This with no change of expression. I drew a long breath.

She went on as though I had spoken. "My friend," she said, "do not despise me too early. There is abundant time. Before you judge, let the testimony be heard. I love men who can keep their own tongues and their own hands to themselves."

"I am not your judge, Madam, but it will be long before I shall think a harsh thought of you. Tell me what a woman may. Do not tell me what a secret agent may not. I ask no promises and make none. You are very beautiful. You have wealth. I call you `Madam.' You are married?"

"I was married at fifteen."

"At fifteen! And your husband died?"

"He disappeared."

"Your own country was Austria?"

"Call me anything but Austrian! I left my country because I saw there only oppression and lack of hope. No, I am Hungarian."

"That I could have guessed. They say the most beautiful women of the world come from that country."

"Thank you. Is that all?"

"I should guess then perhaps you went to Paris?"

"Of course," she said, "of course! of course! In time reasons existed why I should not return to my home. I had some little fortune, some singular experiences, some ambitions of my own. What I did, I did. At least, I saw the best and worst of Europe."

She raised a hand as though to brush something from before her face. "Allow me to give you wine. Well, then, Monsieur knows that when I left Paris I felt that part of my studies were complete. I had seen a little more of government, a little more of humanity, a little more of life, a little more of men. It was not men but mankind that I studied most. I had seen much of injustice and hopelessness and despair. These made the fate of mankind-in that world."

"I have heard vaguely of some such things, Madam," I said. "I know that in Europe they have still the fight which we sought to settle when we left that country for this one."

She nodded. "So then, at last," she went on, "still young, having learned something and having now those means of carrying on my studies which I required, I came to this last of the countries, America, where, if anywhere, hope for mankind remains. Washington has impressed me more than any capital of the world."

"How long have you been in Washington?" I asked.

"Now you begin to question-now you show at last curiosity! Well, then, I shall answer. For more than one year, perhaps more than two, perhaps more than three!"

"Impossible!" I shook my head. "A woman like you could not be concealed-not if she owned a hundred hidden places such as this."

"Oh, I was known," she said. "You have heard of me, you knew of me?"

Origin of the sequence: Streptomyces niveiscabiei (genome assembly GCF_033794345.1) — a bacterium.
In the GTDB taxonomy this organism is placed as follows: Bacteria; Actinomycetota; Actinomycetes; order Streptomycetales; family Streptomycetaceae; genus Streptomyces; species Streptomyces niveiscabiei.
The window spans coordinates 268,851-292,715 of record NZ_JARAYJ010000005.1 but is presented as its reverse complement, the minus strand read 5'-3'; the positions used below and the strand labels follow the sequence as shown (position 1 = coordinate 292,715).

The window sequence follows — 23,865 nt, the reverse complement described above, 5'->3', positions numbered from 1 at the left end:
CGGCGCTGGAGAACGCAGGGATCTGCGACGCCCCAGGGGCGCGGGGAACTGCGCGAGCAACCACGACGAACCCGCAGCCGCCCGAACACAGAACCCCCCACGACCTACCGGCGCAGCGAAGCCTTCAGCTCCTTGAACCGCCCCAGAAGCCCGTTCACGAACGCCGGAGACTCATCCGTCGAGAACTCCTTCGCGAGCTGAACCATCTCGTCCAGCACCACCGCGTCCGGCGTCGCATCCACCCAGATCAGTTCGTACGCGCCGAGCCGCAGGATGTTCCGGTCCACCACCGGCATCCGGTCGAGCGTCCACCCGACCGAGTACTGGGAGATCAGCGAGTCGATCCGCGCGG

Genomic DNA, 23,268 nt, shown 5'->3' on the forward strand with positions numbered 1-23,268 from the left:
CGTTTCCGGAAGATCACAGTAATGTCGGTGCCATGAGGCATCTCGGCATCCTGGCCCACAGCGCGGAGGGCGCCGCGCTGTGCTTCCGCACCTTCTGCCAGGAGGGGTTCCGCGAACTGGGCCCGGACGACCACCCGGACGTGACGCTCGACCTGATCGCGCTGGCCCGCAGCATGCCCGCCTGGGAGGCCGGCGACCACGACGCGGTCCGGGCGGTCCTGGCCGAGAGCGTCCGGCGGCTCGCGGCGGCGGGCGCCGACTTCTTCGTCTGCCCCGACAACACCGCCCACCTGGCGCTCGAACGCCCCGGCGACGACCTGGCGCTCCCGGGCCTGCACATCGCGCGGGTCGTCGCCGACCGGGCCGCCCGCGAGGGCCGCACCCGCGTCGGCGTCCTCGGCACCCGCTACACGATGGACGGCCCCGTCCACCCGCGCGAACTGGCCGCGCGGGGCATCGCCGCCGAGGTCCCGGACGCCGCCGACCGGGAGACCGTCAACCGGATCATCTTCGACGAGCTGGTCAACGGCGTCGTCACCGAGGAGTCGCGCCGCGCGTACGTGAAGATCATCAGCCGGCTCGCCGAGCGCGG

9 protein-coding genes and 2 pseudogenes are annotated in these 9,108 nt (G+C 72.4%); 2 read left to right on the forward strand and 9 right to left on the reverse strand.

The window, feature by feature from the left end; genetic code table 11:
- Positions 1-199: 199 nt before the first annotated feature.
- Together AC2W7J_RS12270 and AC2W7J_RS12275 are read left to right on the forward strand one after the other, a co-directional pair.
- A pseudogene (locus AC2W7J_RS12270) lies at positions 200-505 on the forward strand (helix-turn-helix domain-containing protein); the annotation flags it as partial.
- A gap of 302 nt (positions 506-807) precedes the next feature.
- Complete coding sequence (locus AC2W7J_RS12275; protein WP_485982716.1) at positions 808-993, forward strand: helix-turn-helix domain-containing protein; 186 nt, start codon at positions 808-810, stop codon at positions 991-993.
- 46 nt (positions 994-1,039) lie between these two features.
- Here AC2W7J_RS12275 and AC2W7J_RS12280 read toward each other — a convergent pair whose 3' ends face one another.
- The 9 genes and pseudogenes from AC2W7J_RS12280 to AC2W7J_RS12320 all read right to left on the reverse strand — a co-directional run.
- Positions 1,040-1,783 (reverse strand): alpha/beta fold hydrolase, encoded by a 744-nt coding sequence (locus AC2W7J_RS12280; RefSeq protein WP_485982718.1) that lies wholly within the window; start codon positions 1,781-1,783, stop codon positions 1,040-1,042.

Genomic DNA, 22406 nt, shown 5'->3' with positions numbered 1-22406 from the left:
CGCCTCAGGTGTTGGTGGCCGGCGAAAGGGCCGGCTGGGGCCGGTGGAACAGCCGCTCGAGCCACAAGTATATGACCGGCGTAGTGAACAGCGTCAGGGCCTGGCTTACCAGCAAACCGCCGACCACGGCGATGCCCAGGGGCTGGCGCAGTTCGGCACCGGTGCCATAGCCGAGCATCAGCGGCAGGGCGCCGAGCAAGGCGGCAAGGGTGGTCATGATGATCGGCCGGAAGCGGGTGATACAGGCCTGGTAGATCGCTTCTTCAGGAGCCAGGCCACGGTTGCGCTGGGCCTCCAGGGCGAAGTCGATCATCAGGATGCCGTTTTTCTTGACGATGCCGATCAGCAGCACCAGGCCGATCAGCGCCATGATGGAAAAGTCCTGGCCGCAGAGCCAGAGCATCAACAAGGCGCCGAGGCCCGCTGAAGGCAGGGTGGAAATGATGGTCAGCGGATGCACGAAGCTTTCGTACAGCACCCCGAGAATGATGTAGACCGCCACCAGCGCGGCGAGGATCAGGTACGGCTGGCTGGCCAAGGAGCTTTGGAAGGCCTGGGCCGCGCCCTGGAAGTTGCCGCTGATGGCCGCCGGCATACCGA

I still shook my head. "No," said I, "I have been far in the West for several years, and have come to Washington but rarely. Bear me out, I had not been there my third day before I found you!"

We sat silent for some moments, fixedly regarding each other. I have said that a more beautiful face than hers I had never seen. There sat upon it now many things-youth, eagerness, ambition, a certain defiance; but, above all, a pleading pathos! I could not find it in my heart, eager as I was, to question her further. Apparently she valued this reticence.

"You condemn me?" she asked at length. "Because I live alone, because quiet rumor wags a tongue, you will judge me by your own creed and not by mine?"

I hesitated before I answered, and deliberated. "Madam, I have already told you that I would not. I say once more that I accredit you with living up to your own creed, whatever that may have been."

She drew a long breath in turn. "Monsieur, you have done yourself no ill turn in that."

"It was rumored in diplomatic circles, of course, that you were in touch with the ministry of England," I ventured. "I myself saw that much."

"Naturally. Of Mexico also! At least, as you saw in our little carriage race, Mexico was desirous enough to establish some sort of communication with my humble self!"

"Calhoun was right!" I exclaimed. "He was entirely right, Madam, in insisting that I should bring you to him that morning, whether or not you wished to go."

"Whim fits with whim sometimes. `Twas his whim to see me, mine to go."

"I wonder what the Queen of Sheba would have said had Solomon met her thus!"

She chuckled at the memory. "You see, when you left me at Mr. Calhoun's door in care of the Grand Vizier James, I wondered somewhat at this strange country of America. The entresol was dim and the Grand Vizier was slow with candles. I half fell into the room on the right. There was Mr. Calhoun bolt upright in his chair, both hands spread out on the arms. As you promised, he wore a red nightcap and long gown of wool. He was asleep, and ah! how weary he seemed. Never have I seen a face so sad as his, asleep. He was gray and thin, his hair was gray and thin, his eyes were sunken, the veins were corded at his temples, his hands were transparent. He was, as you promised me, old. Yet when I saw him I did not smile. He heard me stir as I would have withdrawn, and when he arose to his feet he was wide-awake. Monsieur, he is a great man; because, even so clad he made no more apology than you do, showed no more curiosity; and he welcomed me quite as a gentleman unashamed-as a king, if you please."